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Messages - Charles R

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Twins / Re: A65L Crankshaft welded sludge trap access
« on: 07 November, 2017, 17:51:34 »

I am not intending to do any great or numerous journeys on my A65L (when eventually resuscitated) so that's part of the reasoning for not worrying unduly about the sludge trap.  I'll be very surprised if I manage more than 1000 miles a year - there could be peaks but there'll also be troughs in my use.

I also wonder whether the sludge would be fine enough and in small enough quantities to pass through the crankshaft journals without affecting them, as I would expect the filter to deal with them fairly well as they go round the oil loop.

I suppose I'm looking through rose tinted spectacles and hoping to "cure" the crankshaft block without spending a fortune or tearing out what little hair I've got left.

Hopefully my bike will be back on the road before you are able to report on how much gunge your trap has been filled with!

Thanks again for the help.

Cheers, Charles

Twins / Re: A65L Crankshaft welded sludge trap access
« on: 07 November, 2017, 12:47:40 »

Thanks for your suggestion.

I live quite close to Draganfly so took it to them for their view.  They were very reluctant to commit to how long it would take, but their view was a minimum of 2 hours and no certainty of success in being able to reinstate it.  I could then be back to square "minus one" with a hole in the crankshaft and another one in my pocket!  I know they are quite busy, so it could be that they didn't really want to do it (though they certainly didn't say so)!

I think the answer (as recommended by you) may be to seek out another machine-shop and get their view to see what sort of process they could carry out to get into the sludge trap area to see what's in there  After inspection I could then decide what's best to do regarding making it good again or simply blanking it off (see later).

With an external cartridge filter and frequently changed modern oils, I can't see that a sludge trap would be necessary - but I'm no expert on this matter.  It seems to me that BSA put the sludge trap in the crankshaft to make use of the centrifugal effect to remove the heavier deposits in the oil but only because the filtration system was so poor.  Any thoughts on simply not bothering with the sludge trap after opening the hole to check everything is good and clean inside the crankshaft?

Cheers, Charles

Twins / Re: A65T Fork Slider Length
« on: 07 November, 2017, 12:24:44 »

Before I dismantled the forks I didn't notice any wheel misalignment.  My A65L had done 18,000 miles, but I have no history as to why it was off the road for a number of years before I got it (who knows, it could have been pranged) and reassembled with whatever was to hand.

Unfortunately the dismantling process involved destroying the stanchions as they were so badly corroded!  This means I don't have the stanchions to quickly reassemble the forks to check whether the wheel spindle really does clamp up properly (at right angles to the forks).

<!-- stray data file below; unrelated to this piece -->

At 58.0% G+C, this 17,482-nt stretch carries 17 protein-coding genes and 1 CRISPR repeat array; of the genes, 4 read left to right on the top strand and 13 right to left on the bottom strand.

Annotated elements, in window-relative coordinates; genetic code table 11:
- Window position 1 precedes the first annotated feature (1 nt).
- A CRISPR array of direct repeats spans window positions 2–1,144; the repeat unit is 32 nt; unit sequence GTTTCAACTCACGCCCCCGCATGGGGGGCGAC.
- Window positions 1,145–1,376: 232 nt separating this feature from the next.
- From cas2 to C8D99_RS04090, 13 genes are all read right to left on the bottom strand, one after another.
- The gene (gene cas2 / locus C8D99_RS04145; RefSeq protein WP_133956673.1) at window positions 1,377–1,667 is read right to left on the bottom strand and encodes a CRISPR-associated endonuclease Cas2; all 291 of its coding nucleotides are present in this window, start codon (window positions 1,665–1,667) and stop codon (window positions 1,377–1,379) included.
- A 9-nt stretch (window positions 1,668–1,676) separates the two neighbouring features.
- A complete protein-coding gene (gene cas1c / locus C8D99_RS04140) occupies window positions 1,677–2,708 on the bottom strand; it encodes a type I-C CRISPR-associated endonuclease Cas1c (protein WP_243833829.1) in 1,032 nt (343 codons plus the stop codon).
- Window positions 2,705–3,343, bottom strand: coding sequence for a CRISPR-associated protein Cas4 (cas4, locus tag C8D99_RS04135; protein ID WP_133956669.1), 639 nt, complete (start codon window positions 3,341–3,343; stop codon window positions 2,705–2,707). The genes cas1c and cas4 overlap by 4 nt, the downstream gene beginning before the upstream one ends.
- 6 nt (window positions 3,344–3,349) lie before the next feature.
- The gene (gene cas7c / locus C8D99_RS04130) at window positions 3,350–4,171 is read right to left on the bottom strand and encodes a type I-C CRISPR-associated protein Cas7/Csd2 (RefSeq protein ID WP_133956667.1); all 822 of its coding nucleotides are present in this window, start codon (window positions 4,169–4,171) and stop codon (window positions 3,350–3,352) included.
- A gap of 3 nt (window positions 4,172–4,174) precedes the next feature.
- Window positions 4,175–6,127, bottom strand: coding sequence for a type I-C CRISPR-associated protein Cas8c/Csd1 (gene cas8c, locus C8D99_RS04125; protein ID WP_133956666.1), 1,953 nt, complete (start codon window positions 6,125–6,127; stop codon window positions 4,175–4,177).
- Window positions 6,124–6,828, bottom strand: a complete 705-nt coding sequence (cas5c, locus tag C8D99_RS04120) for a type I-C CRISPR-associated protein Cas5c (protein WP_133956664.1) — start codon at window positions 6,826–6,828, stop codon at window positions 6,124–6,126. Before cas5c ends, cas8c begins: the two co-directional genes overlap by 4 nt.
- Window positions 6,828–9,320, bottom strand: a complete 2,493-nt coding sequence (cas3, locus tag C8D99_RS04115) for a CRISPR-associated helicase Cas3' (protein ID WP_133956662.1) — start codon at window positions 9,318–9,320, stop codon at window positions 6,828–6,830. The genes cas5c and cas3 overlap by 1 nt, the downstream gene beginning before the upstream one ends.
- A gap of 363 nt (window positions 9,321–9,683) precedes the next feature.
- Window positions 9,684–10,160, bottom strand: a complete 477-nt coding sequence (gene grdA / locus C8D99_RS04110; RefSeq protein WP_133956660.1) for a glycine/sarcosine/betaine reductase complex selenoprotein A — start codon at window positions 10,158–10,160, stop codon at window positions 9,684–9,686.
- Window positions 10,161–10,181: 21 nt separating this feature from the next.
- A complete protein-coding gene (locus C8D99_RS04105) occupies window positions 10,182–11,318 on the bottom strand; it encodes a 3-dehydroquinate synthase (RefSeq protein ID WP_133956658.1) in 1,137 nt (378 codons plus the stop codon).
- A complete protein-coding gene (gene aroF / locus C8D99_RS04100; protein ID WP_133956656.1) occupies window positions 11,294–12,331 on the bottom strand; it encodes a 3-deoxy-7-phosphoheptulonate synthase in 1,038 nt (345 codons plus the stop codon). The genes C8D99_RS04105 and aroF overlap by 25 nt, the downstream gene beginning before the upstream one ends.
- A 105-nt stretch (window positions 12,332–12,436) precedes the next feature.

Please forgive me asking the obvious, but have you checked the spindle is true?  Is there distortion or looseness in the clamps?  Are the clamping nuts really pulling down fully onto the clamps?  Could a very thin metal shim be placed around the spindle ends to create a better clamp?  The thought of modifying other parts would worry me.

It looks as if a job I've scheduled for later may need to be brought forward - I'm going to have to buy a pair of stanchions and do a "dry" assembly to see what happens to my front end!

Cheers, Charles

Twins / Re: A65T Fork Slider Length
« on: 03 November, 2017, 21:58:33 »

I've got a 1970 BSA A65L (pre oil-in-frame) that has a similar problem:

The right fork outer member (Pt No. 97-3934) is 268mm long (10.54") - this is the one with the brake lug.
The left fork outer member (Pt No. 97-3933) is 272mm long (10.71"), ie 4mm longer.
(Dimensions measured with a steel rule and don't include the end caps.)

The part numbers come from the BSA parts list (00-5707 Aug 1969) but I have no way of telling if that's what I've actually got!

The 4mm difference would try to put the wheel spindle out of alignment.  In practice it would be pulled into alignment when the fork end caps are bolted on.  This would then put slightly different compressions on the fork springs.  This just doesn't sound right.  Id like to know if the discrepancy is acceptable or whether I have a problem (incorrect part from a previous repair?).

Before I dismantled the forks I hadn't noticed anything untoward, though I got the bike as a semi basket case so never saw it in a running state and it could have had all sorts of hidden issues.

The photos shows the offending items, though I could have done a better job on the photos to show more detail!

Is it a coincidence that these outer members have a remarkably similar difference to yours?

Is it anything to do with compensating for the brake forces being taken up by only one of the outer members?

Cheers, Charles

Twins / Re: A65L Crankshaft welded sludge trap access
« on: 02 November, 2017, 17:05:08 »
Thanks Julian

Which thread type?  Whitworth?

Cheers, Charles

Twins / Re: A65L Crankshaft welded sludge trap access
« on: 02 November, 2017, 16:50:12 »
Thank you all for your thoughts.

I would like to drill through and discover what's lurking:
 a. have they left the sludge trap still in there?
 b. is it clean in there?
 c. can the thread be reinstated?  (By the way, anyone know the thread size & type?)

Depending on what's found, ideally I'd like to reinstate the thread and fit a sludge trap plus plug.  Otherwise, as has been mentioned, seal it up again without a sludge trap so as to allow an external cartridge filter to do its job.

Cheers, Charles

Twins / Re: A65L Crankshaft welded sludge trap access
« on: 02 November, 2017, 11:41:36 »

I don't know anyone locally with a floor standing pillar drill or anything approaching it.